A Glorious Hike In The Shadow Of The Eiger

One of our favorite parts of Switzerland is the outdoors and the superb hiking.  When we hiked at the Matterhorn, I was stunned by its beauty.  In the Bernese Alps it was déjà vu all over again with sunny skies and gorgeous mountain views.
In warmer months, we fill our water bottles using these log fountains.

There were a couple of places where the trail was a bit slick (which is understandable when you see the above photo).  I only fell once.  Luckily, I have a bit of padding back there.  It softened the blow when I went crashing down.  I was a bit worried about falling and tumbling down the side of a mountain.  The Swiss like to use those hiking poles when they hike (or even walk on a flat trail by the lake in Geneva).  I might have to get a pair.    I don’t think they’d protect me from the falling rocks though.

I’ve loved cairns ever since we saw tons of them hiking Ben Nevis, but hadn’t seen such a pretty art installation.  Right on.

This is the iconic North Face of the Eiger with the town of Grindelwald below.  For a cool YouTube Movie of someone (not that guy below) climbing its North Face in record time, click here.  It’s Ueli Steck‘s Triple Speed Climbing Record.  He bested his own speed record for scaling the Eiger’s north face via the classic Heckmair Route.  This improvement is likely because he did not belay, instead he relied on a loop of rope that allowed him “to hook on occasionally,” and reduced the weight of his gear.   This isn’t his only big climb or big mountain; he’s kind of a maestro.   He also did speed ascents of the two other great north faces in the Alps, the Grandes Jorasses and the Matterhorn (completing the Grand Jorasses in 2 hours 21 minutes, and the Matterhorn in 1 hour 56) in record time.

 

 

 

Advertisements

Does Anyone Need A Sherpa?

I can now add a new position to my resume.  Sherpa.  If you need a Sherpa, I am your woman.

We live in an old building from the turn of the century. As a result, it does not have a garage. Rather than rent a parking spot for a few hundred Swiss Francs a month, we are leaving the car at work. We will be able to park in the neighborhood when our local registrations come through. In the meantime, we are hoofing it during the week.

Everything we buy, we must carry home ourselves.  It’s not a problem and we don’t mind it one bit. It does yield some interesting train rides. Here is a top ten list:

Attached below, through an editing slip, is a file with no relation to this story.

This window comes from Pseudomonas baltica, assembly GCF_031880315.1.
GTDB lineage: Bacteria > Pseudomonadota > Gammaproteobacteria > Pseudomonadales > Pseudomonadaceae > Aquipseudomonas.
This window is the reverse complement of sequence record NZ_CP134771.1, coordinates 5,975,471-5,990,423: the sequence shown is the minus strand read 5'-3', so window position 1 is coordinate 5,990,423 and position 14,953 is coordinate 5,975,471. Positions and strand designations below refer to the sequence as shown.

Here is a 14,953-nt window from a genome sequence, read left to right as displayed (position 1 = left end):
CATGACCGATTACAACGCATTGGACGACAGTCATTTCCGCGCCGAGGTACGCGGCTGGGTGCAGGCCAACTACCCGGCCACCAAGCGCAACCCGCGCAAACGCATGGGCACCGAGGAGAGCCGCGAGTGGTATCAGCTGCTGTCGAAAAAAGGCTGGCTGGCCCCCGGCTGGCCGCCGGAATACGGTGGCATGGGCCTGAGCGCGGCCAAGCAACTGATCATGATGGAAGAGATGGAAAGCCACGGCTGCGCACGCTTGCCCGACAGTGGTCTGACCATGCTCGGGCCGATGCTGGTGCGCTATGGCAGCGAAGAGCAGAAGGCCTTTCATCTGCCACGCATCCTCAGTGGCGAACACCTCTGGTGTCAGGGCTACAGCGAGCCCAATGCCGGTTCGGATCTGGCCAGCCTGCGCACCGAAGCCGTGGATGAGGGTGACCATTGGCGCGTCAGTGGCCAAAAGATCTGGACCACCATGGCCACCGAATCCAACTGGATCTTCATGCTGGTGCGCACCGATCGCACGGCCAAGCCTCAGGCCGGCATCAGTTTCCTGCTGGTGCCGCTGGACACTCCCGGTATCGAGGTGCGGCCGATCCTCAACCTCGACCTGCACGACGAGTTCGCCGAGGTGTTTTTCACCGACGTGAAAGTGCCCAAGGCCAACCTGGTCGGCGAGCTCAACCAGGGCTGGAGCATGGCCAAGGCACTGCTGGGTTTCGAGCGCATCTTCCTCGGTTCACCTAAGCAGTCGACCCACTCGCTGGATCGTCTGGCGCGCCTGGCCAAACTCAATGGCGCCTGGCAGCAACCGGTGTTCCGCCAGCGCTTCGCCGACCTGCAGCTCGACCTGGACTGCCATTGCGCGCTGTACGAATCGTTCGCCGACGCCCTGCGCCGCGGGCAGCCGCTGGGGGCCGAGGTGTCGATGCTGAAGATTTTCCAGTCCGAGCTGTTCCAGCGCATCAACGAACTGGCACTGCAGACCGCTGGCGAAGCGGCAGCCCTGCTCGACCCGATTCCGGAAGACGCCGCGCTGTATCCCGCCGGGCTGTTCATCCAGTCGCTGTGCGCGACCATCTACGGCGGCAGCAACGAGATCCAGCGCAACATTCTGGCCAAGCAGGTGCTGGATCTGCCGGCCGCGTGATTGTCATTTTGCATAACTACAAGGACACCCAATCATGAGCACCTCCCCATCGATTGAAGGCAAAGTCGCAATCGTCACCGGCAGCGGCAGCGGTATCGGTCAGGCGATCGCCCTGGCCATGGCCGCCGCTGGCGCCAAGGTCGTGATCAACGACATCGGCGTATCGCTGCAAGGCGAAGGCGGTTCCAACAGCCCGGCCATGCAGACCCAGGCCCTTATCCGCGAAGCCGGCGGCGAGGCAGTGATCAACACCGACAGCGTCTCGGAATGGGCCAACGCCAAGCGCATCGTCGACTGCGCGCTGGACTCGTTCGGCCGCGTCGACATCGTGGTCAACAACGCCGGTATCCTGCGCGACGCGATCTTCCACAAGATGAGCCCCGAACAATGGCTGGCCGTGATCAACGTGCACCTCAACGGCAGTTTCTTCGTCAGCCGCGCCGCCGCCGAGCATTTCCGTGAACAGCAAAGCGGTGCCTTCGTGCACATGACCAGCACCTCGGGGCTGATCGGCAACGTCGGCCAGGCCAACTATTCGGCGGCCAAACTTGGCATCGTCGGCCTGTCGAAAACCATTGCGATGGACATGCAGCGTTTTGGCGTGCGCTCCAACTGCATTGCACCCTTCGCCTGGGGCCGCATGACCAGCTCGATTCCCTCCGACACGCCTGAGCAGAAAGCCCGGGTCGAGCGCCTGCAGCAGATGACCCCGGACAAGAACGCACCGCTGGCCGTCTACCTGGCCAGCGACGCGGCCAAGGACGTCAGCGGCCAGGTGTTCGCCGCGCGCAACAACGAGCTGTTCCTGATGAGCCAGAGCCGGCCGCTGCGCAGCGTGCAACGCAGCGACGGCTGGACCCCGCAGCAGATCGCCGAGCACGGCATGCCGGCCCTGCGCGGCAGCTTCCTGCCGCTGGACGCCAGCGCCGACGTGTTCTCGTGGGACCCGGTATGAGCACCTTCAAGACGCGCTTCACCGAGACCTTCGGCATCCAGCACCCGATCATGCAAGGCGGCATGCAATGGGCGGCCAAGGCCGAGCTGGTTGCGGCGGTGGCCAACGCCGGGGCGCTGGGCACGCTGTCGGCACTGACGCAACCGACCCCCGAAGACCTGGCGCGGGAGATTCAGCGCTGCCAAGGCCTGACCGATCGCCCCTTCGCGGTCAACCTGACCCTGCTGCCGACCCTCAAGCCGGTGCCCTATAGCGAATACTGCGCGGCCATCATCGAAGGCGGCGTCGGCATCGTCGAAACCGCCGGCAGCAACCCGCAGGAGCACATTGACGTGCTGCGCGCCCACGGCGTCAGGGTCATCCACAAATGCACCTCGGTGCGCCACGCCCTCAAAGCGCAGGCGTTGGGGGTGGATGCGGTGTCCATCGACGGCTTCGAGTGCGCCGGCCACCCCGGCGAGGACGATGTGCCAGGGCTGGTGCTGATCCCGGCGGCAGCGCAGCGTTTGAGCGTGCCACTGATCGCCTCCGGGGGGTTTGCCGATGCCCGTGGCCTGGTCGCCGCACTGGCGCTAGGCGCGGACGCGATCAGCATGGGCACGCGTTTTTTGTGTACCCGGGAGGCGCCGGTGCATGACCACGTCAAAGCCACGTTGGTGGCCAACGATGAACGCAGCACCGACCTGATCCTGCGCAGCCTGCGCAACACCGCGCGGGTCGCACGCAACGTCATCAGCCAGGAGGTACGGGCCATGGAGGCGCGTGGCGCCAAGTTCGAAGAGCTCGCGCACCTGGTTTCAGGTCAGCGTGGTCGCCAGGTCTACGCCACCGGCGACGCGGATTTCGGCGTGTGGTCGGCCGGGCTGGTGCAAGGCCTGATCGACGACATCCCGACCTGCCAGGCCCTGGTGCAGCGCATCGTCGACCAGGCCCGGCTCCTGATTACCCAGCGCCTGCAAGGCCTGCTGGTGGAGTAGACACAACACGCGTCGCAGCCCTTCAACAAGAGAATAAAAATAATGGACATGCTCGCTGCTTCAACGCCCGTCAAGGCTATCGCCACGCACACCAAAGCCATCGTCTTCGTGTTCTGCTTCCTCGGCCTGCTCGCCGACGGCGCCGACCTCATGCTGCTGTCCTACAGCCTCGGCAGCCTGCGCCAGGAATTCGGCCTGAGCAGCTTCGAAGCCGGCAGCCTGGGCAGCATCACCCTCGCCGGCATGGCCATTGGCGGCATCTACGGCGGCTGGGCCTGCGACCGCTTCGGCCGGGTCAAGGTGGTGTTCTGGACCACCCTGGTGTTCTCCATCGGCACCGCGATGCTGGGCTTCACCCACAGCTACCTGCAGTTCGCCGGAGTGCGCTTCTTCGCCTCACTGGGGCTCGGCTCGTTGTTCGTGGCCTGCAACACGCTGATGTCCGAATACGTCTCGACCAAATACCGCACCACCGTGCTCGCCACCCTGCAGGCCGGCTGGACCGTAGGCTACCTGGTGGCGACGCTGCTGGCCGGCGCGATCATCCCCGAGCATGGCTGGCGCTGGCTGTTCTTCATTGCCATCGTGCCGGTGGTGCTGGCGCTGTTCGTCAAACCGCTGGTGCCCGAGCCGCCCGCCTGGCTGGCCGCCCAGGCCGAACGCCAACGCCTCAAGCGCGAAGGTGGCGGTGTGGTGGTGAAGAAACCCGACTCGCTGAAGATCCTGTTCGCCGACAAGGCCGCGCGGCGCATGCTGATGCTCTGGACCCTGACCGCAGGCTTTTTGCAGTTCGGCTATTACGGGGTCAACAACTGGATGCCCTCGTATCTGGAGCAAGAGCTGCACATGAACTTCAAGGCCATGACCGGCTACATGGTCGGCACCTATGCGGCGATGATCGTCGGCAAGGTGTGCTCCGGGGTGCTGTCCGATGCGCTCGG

10. I purchased a shelving unit from Ikea for my (admittedly excessive) shoe collection. I received lots of honks on and even a thumbs up with an “Allez, Yeah” on the way to the station.  Enjoy the photo above even though it doesn’t do it justice.
9. Carrying 6 bottles of wine home.  I tried not to look like an alcoholic. Funnily enough, carrying 6 bottles of wine doesn’t even merit a raised eyebrow here.
8. Walking down the street carrying an iron (purchased from the Salvation Army for a steal) with no box.  I couldn’t fit it in my backpack because it was full of groceries.
7. He and I carried our (possibly too large) TV to our apartment.  We had to carry it from the other side of the city because we also purchased this secondhand.
6. Although technically not in the same category, I have been carrying magazines home.  Everyone recycles here (more about that in another post).  On Wednesdays, everyone puts their paper goods out in front of their doors for the city to pick up. On our Tuesday evening walks, I have seen perfectly good new French fashion magazines sitting on top of the recycling.  They are perfect for me because I can easily read them and the articles aren’t too long.  I have scooped them up and gleefully carried them home.  The $6-7 that they cost at the newstand is prohibitively expensive.  Free is the right price.
5. Lavender.  All the old ladies on the tram (and a few men two) wanted to ask me about the beautiful plant I was carrying.  They wanted to know where I got it, tell me how lovely it was, how nice it smelled, etc.  It is currently ailing.  Here’s hoping that it will pull through.
4. A toilet plunger (again the backpack was full). Enough said.
3. A lamp that was taller than me. It was a smokin’ deal that the Salvation Army and even has a dimmer! How could I have passed that up?
2. An excessive amount of wine and beer bottles to take to recycling (see #9). We invited all 7 people we know in Switzerland to dinner.  Funnily enough, this didn’t merit a raised eyebrow either.
1. One day I carried this table home. To it, I taped a vacuum cleaner, a steamer and a plant stand.  Oh yeah, I wore my backpack too.  It was full.*
*Swiss people have been very nice.  That day, I had no less than four people ask me where I was going so that they could help me carry it.  I politely declined. For me, it was a point of pride. How else can I train properly for my Sherpa job?